Sunday, August 24, 2014
Reflections on Roger Ebert
I met the new lady in Fairhope who was going to be in charge of an arts committee and we were having lunch. At that point there was one place out in the strip mall that had excellent soups and sandwiches that was so popular my friends referred to it as "Elaine's" after the NYC joint everybody who was anybody went to. I think that's where we were when she blithely said, "I'm not a movie person," after I brought up the latest flick I wanted to critique with her. I was stunned. I thought everybody who was alive was a movie person; the movies had defined me since as a toddler I had wept for Bambi and, a few years later hid behind the seat in the row ahead of me while Lon Chaney Jr.'s hair all over his body grew, turning him into a bona fide werewolf.
I watched all kinds of movies, from the MGM musicals where pretty people danced down streets to be greeted in song by butchers, bakers, and other townspeople--to the wrenching, soul-killing melodrama of Northern troops setting fire to Atlanta. My first husband, also a movie person, took me to Ingmar Bergman black and white dramas and the ever-so-happy Never on Sunday, which we both agreed we wanted to see for the first time again somehow. My second husband was an actor who preferred the dark European films, bloody with gruesome scenes and ambiguous outcomes as much as he did the circus phantasmagoria of Fellini. All movies mattered to me, whether I liked, loved, hated, or was confused by them. They were at once my great escape and my great medium for self analysis.
Roger Ebert and Gene Siskel were a part of the wallpaper of movies in my life for a period of some ten years. I respected their opinions and enjoyed their television back-and-forth even though I didn't always agree with both at the same time. However, if both gave a thumbs-up I was pretty sure to like the movie. If only Roger did, I usually did too. I liked his intellect. His pervasive, almost unconditional love of the movies struck home for me.
The new documentary about Roger Ebert called Life Itself tells the story of the superbright kid who grew up in Illinois and found he could write about the movies and its stars as well as just about anybody. He went on to edit the college newspaper, and from there to the movie desk at the Chicago Sun-Times, turning himself into the traditional hard-drinking raconteur Chicago newsman as depicted in some old Ben Hecht movie. Until the night he almost killed himself, had an epiphany, and joined AA. He says that he never took a drink after his first meeting and never wanted to. That in itself is remarkable.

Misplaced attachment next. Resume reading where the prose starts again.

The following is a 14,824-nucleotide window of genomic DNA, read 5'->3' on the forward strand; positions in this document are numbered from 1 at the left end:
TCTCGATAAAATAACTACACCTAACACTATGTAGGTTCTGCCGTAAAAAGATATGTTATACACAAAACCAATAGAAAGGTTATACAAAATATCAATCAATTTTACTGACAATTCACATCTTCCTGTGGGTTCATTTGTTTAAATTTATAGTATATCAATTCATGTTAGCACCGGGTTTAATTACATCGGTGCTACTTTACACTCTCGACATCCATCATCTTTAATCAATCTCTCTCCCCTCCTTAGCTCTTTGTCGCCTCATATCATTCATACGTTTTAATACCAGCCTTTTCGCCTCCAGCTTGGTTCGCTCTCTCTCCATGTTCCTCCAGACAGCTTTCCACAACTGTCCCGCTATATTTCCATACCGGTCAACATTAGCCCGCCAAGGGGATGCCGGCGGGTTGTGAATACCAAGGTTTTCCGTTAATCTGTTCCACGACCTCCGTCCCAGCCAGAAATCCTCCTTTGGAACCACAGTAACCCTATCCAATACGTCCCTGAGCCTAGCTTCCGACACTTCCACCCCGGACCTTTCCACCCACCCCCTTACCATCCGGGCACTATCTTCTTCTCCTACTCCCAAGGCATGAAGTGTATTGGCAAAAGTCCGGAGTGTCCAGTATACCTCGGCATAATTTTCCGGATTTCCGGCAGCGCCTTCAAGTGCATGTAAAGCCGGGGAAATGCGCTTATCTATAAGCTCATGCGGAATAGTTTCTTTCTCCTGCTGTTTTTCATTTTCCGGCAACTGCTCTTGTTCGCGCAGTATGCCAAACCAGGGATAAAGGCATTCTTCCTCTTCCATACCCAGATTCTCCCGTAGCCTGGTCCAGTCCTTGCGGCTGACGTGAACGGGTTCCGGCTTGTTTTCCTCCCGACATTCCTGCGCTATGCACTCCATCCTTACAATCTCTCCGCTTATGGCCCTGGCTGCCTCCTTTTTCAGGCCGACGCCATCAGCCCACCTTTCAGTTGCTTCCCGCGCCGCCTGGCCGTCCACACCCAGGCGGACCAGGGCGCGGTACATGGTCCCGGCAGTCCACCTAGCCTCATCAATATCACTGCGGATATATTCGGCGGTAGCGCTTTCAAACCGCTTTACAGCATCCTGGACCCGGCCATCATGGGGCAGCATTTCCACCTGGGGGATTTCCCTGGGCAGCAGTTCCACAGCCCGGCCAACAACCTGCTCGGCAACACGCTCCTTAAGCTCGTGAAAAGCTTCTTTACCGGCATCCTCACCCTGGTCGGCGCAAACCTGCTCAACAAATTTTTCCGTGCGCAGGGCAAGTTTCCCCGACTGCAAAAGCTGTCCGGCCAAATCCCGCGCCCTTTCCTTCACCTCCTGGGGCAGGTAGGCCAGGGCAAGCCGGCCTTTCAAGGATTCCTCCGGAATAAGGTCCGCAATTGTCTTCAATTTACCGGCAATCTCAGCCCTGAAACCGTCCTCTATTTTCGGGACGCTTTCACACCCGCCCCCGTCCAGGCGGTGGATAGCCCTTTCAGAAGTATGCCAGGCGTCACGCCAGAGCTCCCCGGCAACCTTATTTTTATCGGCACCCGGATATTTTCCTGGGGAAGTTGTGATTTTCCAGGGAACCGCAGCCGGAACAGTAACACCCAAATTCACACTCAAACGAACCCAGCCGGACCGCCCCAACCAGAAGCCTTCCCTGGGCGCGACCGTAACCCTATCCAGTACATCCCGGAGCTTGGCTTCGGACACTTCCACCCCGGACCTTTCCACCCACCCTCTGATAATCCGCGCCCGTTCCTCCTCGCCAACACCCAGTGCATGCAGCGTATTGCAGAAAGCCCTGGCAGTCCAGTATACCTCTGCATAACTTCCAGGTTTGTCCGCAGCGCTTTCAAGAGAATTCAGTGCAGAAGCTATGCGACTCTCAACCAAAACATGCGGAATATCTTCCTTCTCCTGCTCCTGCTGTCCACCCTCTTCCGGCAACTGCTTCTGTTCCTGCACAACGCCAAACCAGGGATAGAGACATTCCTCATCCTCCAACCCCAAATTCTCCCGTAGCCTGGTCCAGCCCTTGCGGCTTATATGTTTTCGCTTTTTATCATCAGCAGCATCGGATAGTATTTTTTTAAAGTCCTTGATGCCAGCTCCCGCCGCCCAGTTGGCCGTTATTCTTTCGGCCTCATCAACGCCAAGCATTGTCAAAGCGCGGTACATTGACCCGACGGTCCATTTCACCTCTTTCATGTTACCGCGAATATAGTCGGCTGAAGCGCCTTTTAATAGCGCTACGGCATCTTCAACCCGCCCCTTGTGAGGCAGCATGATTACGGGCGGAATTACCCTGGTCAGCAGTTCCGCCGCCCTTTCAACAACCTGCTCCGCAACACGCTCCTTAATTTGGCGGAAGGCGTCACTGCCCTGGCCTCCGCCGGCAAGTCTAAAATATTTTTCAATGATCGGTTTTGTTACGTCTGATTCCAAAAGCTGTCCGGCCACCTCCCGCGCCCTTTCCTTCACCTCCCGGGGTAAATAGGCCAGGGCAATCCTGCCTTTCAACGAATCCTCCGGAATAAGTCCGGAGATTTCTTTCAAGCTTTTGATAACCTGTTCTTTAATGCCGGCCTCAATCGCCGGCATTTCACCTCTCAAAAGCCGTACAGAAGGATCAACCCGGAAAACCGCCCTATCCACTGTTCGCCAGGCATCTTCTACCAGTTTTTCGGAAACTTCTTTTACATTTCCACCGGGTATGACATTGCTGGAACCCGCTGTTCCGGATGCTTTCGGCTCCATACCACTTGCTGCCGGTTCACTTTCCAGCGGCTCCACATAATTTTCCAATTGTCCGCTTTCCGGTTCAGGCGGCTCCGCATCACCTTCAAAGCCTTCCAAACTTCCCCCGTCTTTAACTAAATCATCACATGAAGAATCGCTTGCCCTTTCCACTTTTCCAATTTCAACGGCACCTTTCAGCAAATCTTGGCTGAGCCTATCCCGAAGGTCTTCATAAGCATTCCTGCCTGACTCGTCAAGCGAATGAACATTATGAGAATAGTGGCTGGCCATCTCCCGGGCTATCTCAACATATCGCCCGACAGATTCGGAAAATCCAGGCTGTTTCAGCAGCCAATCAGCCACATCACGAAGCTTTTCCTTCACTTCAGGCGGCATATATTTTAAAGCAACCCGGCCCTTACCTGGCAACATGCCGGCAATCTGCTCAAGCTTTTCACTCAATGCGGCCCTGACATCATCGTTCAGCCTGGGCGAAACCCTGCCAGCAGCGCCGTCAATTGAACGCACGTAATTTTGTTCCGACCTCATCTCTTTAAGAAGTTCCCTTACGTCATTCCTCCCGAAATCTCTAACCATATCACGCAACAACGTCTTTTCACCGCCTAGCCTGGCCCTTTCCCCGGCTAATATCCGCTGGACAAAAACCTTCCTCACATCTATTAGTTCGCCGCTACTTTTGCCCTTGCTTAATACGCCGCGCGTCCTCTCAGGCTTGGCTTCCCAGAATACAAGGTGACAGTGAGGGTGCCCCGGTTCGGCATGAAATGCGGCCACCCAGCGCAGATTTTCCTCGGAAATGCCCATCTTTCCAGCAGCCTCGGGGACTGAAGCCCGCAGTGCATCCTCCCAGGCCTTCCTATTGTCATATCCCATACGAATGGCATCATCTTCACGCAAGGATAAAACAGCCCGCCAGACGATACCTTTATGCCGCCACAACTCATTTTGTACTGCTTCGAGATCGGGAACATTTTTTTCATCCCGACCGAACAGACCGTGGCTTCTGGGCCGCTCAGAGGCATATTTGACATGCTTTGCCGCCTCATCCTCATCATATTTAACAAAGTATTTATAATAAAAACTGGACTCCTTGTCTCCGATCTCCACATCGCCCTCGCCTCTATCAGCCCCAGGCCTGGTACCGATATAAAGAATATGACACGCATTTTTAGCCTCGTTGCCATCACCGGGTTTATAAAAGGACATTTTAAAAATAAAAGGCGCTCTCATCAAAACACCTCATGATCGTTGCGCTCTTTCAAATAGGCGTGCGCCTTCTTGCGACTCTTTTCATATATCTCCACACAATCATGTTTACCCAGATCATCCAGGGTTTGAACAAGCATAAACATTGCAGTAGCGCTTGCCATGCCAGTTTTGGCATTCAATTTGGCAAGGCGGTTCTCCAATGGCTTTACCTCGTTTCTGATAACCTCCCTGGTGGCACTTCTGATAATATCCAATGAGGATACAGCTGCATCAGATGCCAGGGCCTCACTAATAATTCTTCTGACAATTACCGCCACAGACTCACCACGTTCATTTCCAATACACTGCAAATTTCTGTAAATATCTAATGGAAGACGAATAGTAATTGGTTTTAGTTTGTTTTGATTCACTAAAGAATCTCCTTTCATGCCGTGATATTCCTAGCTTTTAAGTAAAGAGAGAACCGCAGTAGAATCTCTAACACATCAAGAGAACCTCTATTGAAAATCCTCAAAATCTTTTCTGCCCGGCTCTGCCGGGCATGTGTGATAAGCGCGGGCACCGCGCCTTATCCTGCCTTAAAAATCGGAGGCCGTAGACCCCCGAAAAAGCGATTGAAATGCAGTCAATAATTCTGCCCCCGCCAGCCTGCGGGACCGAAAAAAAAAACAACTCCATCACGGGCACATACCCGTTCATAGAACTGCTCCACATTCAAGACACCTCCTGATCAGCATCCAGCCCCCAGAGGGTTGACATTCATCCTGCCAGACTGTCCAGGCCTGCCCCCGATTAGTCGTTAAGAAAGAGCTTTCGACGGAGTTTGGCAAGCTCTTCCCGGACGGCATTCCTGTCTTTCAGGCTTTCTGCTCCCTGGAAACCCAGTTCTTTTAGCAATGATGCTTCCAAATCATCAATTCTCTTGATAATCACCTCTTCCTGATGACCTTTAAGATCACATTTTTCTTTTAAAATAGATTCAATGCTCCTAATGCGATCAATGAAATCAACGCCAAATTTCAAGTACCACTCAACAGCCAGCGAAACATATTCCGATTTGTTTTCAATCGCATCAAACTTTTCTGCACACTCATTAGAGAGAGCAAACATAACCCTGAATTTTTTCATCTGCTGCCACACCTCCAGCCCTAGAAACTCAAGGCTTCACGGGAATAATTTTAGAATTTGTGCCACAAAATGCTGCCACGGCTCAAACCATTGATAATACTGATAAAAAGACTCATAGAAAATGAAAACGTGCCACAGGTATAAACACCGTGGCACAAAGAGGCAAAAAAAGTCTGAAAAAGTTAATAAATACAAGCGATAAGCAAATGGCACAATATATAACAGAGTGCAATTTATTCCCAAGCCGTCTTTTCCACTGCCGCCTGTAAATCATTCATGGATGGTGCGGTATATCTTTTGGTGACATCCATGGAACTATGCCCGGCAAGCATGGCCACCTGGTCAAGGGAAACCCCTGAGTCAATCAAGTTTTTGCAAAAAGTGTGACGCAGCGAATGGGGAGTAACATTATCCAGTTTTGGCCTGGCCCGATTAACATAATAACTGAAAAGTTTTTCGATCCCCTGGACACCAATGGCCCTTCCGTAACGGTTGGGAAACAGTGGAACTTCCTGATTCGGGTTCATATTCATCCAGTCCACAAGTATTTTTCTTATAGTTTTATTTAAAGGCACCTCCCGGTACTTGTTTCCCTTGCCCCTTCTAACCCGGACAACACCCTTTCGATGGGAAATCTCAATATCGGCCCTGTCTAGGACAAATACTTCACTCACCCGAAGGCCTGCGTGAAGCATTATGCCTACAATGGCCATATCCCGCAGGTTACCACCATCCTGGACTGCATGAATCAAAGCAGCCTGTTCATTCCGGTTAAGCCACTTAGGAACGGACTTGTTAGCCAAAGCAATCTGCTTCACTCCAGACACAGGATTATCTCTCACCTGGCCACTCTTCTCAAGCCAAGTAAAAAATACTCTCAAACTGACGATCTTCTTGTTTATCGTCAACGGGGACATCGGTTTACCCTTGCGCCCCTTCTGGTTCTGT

The movie shows interviews and testimonials from old friends, co-workers, and fans. Gene's Siskel's wife documents the testy relationship the two shared, and gives Gene's side of the story. When Roger married the brilliant attorney "Chaz" Hammelsmith, he went from a lost-lone-ranger-type movie lover to a lover of life itself, and the 20 years they had together were extraordinary. Her strength of character was put to the test when he was diagnosed with cancer of the esophagus and and salivary glands, and had to have a large portion of his face and throat removed. He went on to write eloquently of his philosophy, his thoughts about the meaning of life, and even about what it was like to live without the possibility of eating or drinking anything again. He was a truly superb writer, with a big heart and a commitment to live to the fullest extent he could, no matter the circumstances.
I was thrilled by his story, although I found it difficult to look at the grotesque distortion of his face in his last years. He could only communicate by writing and by the look in his eyes. He still loved and managed to review movies, but was ably abetted by a team of writers of his choosing, as he moved to the Internet rather than television and the lecture halls at film festivals. His courage and endurance made him an exemplary human being--larger than life in more ways than one--and his love for the movies made him that much more accessible to the rest of us movie people. Life Itself brings that home in a very real and personal way.